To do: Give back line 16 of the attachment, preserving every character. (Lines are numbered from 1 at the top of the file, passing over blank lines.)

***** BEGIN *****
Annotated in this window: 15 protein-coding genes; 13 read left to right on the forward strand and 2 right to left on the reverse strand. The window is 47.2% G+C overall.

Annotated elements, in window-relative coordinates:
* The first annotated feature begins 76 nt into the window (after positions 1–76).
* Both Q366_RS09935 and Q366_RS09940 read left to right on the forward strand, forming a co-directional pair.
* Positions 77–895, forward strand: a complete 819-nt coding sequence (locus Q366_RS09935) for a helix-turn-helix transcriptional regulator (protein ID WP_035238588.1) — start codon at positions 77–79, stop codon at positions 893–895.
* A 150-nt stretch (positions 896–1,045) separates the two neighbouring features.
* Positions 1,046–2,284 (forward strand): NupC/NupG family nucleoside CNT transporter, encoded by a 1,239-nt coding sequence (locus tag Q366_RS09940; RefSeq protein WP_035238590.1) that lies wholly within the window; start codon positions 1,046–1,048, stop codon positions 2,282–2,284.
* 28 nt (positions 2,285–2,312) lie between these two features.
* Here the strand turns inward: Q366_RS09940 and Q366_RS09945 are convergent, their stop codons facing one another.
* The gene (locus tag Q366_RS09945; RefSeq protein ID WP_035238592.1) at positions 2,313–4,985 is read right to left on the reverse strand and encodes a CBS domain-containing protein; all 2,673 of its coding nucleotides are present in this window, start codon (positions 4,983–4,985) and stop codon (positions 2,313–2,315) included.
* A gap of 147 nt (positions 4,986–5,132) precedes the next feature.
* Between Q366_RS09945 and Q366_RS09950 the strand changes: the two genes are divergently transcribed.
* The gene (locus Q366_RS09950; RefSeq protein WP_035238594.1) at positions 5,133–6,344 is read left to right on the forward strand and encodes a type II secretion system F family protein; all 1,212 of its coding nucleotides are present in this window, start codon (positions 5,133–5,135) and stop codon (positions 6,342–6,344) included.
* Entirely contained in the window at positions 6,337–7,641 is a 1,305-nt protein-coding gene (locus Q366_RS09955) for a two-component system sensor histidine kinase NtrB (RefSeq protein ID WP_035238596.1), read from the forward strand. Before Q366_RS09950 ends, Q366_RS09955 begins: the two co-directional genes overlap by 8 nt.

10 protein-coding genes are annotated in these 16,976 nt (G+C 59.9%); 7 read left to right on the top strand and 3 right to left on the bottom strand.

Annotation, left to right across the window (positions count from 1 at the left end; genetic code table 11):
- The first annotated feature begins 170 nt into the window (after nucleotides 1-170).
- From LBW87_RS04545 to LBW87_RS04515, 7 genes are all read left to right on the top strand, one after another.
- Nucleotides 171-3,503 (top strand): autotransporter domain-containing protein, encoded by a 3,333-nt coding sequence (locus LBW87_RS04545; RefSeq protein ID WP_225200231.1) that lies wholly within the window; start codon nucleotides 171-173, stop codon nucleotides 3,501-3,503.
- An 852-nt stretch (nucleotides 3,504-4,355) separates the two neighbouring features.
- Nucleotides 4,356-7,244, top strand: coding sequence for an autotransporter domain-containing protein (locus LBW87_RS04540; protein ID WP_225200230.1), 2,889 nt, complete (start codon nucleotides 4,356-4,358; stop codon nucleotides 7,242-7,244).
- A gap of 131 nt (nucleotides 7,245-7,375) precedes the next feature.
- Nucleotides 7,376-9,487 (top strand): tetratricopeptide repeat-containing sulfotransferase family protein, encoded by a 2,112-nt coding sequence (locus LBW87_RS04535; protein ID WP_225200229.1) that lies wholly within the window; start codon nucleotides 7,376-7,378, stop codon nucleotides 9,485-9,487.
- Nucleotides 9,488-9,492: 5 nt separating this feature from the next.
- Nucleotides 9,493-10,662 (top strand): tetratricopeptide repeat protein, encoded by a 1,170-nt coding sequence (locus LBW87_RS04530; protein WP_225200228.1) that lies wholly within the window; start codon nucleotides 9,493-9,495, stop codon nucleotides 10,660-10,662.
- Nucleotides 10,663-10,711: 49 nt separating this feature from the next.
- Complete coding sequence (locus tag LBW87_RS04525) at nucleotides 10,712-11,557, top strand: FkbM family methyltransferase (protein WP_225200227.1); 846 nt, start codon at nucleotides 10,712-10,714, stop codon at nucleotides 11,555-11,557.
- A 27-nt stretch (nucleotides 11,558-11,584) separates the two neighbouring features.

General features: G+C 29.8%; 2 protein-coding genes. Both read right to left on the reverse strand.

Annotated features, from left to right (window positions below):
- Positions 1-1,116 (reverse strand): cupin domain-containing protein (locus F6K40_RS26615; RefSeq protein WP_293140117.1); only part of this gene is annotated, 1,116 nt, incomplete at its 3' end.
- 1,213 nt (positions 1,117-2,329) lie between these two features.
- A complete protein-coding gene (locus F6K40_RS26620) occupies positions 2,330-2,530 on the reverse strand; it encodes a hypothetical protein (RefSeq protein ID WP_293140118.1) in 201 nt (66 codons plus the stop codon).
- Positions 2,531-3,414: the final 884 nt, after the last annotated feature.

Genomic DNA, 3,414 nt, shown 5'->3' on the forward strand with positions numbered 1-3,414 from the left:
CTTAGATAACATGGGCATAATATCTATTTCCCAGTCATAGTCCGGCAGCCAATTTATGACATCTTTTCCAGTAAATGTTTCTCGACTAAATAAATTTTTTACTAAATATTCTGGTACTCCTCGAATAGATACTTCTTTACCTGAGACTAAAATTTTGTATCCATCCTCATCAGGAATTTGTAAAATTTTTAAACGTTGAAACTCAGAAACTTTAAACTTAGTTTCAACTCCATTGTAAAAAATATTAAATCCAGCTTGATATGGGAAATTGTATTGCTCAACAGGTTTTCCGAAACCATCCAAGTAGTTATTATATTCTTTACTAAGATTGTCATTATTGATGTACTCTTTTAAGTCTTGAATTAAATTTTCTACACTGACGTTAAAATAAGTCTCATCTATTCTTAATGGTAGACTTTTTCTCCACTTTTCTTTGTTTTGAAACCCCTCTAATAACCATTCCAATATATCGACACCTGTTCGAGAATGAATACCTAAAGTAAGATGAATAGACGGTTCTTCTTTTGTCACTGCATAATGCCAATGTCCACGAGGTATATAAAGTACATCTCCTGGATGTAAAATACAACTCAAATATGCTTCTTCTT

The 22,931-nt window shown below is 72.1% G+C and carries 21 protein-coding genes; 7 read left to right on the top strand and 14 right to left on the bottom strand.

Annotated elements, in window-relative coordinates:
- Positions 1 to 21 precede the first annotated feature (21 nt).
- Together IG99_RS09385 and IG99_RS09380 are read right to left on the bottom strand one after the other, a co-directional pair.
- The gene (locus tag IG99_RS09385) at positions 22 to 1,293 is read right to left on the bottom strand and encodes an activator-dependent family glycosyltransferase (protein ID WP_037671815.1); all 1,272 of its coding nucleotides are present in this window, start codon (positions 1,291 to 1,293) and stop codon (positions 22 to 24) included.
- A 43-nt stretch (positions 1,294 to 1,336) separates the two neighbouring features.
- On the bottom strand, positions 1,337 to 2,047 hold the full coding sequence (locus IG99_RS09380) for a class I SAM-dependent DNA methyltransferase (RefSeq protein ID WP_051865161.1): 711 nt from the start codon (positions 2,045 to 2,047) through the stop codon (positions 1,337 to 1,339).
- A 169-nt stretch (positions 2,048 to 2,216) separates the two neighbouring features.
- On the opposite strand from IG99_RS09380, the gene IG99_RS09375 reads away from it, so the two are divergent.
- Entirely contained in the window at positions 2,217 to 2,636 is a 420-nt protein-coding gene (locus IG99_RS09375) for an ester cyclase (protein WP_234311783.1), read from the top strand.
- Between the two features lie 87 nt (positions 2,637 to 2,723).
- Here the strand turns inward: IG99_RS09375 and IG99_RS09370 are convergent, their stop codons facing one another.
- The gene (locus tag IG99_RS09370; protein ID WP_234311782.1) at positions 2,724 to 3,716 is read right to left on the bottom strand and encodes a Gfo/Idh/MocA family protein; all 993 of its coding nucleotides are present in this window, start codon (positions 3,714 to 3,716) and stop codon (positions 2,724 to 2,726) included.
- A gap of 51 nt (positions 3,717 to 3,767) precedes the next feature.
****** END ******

Annotation, left to right across the window (positions count from 1 at the left end; genetic code table 11):